Lake Champlain remains cold, or at least cool enough to cause hypothermia, all year round. Therefore, the risk of hypothermia is almost always present.

Lake Champlain 5-year (1996-2000) average monthly water temp (degrees F): Apr 38.2, May 47.0, June 59.8, July 67.8, Aug 70.8, Sept 66.2, Oct 55.2, Nov 47.4, Dec 41.0.

Falling in the water is only one cause of hypothermia when boating. The cold water temperatures of spring and fall increase the wind chill factor of those on deck.

In a recent fall, on a day with blustery NW winds, a 2-4 foot sea in the LCYC anchorage and snow predicted, we watched a boat under sail try repeatedly to pick up a mooring which had a dinghy attached with a long line. After several failed attempts, the boat sailed over the dinghy painter, cutting loose the dinghy from the mooring. Finally sails were taken down and a motor turned on. No PFDs were in sight . The next mooring attempt succeeded. Now, how to get ashore? The docks and dinghies were all on shore. Luckily someone trailing a dinghy came by, launched it and "rescued" the pair on the sailboat. They were quite cold by this time, and would be colder yet if they had to swim to shore.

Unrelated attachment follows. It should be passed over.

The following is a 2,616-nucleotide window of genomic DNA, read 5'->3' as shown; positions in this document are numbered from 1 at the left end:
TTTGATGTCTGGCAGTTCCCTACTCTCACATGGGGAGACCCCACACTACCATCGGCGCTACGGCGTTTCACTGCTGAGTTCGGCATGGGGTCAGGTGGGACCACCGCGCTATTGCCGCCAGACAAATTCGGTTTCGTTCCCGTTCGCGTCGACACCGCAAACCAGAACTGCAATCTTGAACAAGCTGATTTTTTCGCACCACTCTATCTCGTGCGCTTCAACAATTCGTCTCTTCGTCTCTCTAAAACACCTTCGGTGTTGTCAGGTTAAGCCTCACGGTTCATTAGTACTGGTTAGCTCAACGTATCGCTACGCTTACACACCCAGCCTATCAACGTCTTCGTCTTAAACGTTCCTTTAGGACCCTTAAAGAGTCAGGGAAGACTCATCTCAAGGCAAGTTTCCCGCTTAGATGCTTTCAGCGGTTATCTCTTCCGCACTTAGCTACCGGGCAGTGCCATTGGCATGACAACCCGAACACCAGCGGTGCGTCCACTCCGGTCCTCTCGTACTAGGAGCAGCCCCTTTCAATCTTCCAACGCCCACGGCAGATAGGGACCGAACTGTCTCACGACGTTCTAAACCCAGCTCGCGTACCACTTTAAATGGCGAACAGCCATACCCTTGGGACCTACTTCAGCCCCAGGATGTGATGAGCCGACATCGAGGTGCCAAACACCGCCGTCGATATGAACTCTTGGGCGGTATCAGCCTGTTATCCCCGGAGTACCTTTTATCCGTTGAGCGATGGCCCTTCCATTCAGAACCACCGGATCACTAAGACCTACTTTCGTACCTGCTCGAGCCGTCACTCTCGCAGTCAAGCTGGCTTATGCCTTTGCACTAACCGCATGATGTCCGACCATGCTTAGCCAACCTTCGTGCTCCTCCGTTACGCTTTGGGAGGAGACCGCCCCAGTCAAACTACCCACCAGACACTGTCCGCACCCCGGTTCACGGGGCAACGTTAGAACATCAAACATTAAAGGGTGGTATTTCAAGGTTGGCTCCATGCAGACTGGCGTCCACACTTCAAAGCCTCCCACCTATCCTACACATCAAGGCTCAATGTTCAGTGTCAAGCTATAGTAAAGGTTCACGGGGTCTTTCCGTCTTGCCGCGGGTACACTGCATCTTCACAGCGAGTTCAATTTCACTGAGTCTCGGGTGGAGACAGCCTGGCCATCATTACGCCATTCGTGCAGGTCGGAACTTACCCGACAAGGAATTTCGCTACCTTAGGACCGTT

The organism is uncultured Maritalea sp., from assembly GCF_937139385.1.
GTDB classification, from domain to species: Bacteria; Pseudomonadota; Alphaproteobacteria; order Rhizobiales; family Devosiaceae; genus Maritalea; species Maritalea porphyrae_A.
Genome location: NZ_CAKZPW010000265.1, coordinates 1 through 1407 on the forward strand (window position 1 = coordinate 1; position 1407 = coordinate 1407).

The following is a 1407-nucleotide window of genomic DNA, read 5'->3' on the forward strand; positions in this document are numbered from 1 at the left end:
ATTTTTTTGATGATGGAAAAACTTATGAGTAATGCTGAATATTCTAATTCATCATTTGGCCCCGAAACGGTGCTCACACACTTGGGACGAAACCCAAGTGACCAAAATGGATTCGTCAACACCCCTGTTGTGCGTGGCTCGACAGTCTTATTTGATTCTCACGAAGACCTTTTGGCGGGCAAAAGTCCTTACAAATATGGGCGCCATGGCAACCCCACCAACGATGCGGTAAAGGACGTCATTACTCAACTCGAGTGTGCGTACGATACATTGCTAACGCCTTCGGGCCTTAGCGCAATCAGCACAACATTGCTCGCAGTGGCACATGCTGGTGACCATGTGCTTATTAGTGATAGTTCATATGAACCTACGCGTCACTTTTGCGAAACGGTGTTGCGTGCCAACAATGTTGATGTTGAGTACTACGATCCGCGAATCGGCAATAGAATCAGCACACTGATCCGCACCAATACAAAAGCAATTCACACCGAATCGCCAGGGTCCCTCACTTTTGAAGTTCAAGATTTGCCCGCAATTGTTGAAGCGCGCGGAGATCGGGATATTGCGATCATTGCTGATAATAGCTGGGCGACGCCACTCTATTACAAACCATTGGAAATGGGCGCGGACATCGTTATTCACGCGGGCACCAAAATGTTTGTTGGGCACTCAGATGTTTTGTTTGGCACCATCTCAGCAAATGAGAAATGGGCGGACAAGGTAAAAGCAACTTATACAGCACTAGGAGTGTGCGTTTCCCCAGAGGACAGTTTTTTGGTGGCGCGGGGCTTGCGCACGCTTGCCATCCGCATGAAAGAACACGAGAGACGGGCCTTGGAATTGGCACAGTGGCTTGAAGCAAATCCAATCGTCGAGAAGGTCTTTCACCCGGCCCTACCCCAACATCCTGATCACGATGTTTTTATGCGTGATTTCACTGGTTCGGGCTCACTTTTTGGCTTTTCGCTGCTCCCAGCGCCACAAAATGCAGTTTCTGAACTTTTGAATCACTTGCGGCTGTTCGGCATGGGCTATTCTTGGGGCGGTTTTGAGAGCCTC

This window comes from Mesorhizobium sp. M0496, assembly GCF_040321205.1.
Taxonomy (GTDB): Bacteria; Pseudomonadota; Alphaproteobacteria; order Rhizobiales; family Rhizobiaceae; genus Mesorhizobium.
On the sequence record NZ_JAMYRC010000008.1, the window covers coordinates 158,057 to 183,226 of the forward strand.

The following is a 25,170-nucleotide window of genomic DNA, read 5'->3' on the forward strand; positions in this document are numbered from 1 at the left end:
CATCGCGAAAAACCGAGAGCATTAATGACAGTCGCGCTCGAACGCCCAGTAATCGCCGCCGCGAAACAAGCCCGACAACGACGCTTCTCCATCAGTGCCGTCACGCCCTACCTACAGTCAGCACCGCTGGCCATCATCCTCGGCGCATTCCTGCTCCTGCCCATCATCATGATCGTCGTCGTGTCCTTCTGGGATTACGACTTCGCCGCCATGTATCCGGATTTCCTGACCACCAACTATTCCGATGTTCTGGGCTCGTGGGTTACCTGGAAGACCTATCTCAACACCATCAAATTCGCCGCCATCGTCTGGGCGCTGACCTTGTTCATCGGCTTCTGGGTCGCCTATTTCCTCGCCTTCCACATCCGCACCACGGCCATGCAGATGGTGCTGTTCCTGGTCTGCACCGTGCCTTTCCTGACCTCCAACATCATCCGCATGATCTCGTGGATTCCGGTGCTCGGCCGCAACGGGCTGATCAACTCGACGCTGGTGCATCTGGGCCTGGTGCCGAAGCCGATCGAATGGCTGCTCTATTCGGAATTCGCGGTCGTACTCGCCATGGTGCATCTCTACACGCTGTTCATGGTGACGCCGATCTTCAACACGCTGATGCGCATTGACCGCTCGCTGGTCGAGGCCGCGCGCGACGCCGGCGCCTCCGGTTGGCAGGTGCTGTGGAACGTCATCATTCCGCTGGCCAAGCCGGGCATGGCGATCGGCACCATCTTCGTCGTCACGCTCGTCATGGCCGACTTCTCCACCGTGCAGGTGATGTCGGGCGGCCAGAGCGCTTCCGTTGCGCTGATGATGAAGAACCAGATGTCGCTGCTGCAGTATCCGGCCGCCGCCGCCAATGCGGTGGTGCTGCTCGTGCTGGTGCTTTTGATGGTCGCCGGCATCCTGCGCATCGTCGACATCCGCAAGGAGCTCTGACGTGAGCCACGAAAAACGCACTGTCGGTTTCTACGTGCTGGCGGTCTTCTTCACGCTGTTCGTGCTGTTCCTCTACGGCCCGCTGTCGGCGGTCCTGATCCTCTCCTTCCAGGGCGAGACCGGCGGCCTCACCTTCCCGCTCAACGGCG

It may take 10-15 minutes before the temperature of the heart and brain start to drop when the body is immersed in cold water. Survival in cold water depends on many factors, only one of which is the temperature of the water. By swimming or treading water, a person will cool about 35% faster than if remaining still. An average person, wearing light clothing and a PFD, may survive 2 1/2 to 3 hours in 50 degree water by remaining still and assuming the huddle position (legs up, arms wrapped around the body).